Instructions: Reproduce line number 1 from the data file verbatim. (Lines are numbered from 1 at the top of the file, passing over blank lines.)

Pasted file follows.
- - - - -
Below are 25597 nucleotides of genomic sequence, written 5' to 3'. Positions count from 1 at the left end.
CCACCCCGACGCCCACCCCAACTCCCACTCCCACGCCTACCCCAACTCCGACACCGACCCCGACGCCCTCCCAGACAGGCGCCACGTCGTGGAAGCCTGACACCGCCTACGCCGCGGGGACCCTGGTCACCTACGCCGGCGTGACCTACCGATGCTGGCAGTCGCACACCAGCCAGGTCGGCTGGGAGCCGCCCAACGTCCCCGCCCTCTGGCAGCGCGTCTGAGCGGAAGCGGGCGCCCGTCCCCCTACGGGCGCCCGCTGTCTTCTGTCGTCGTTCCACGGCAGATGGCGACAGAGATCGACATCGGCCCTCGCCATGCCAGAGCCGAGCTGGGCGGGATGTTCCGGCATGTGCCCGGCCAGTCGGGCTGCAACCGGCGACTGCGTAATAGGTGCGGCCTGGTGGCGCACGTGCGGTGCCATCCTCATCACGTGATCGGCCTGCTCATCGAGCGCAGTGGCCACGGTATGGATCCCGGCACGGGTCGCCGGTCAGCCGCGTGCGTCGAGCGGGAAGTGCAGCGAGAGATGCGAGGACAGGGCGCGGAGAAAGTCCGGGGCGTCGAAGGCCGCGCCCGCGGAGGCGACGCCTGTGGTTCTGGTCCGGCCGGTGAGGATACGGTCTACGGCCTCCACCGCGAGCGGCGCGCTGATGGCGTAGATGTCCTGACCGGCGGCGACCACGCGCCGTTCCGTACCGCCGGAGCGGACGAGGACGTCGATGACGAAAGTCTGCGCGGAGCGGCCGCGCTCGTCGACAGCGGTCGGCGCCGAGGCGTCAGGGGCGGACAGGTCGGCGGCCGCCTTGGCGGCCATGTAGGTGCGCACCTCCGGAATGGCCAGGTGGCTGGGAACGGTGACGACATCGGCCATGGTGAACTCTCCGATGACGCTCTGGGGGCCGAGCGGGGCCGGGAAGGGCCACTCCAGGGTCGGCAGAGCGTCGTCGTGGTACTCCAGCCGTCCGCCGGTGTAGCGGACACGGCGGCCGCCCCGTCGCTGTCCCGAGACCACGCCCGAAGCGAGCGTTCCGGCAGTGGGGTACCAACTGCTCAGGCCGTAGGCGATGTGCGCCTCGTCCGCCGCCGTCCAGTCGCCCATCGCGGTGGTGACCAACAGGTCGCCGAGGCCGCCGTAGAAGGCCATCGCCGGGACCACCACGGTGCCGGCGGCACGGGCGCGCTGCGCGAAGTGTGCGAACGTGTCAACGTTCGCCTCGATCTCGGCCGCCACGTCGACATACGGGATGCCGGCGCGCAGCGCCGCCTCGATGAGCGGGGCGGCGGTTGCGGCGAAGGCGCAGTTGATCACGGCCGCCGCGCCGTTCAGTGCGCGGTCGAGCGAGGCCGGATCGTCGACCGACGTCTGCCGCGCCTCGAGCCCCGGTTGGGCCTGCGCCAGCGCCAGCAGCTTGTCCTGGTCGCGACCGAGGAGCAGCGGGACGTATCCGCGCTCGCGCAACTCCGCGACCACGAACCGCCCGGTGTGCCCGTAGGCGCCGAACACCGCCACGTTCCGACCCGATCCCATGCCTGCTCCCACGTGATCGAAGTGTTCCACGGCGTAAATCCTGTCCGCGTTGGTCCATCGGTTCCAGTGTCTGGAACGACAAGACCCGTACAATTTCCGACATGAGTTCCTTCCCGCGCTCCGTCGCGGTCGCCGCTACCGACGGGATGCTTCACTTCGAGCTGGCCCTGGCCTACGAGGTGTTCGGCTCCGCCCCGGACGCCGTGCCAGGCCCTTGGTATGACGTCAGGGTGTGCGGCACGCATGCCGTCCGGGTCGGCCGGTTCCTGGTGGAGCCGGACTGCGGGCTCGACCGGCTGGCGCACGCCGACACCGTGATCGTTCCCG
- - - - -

Below are 25597 nucleotides of genomic sequence, written 5' to 3'. Positions count from 1 at the left end.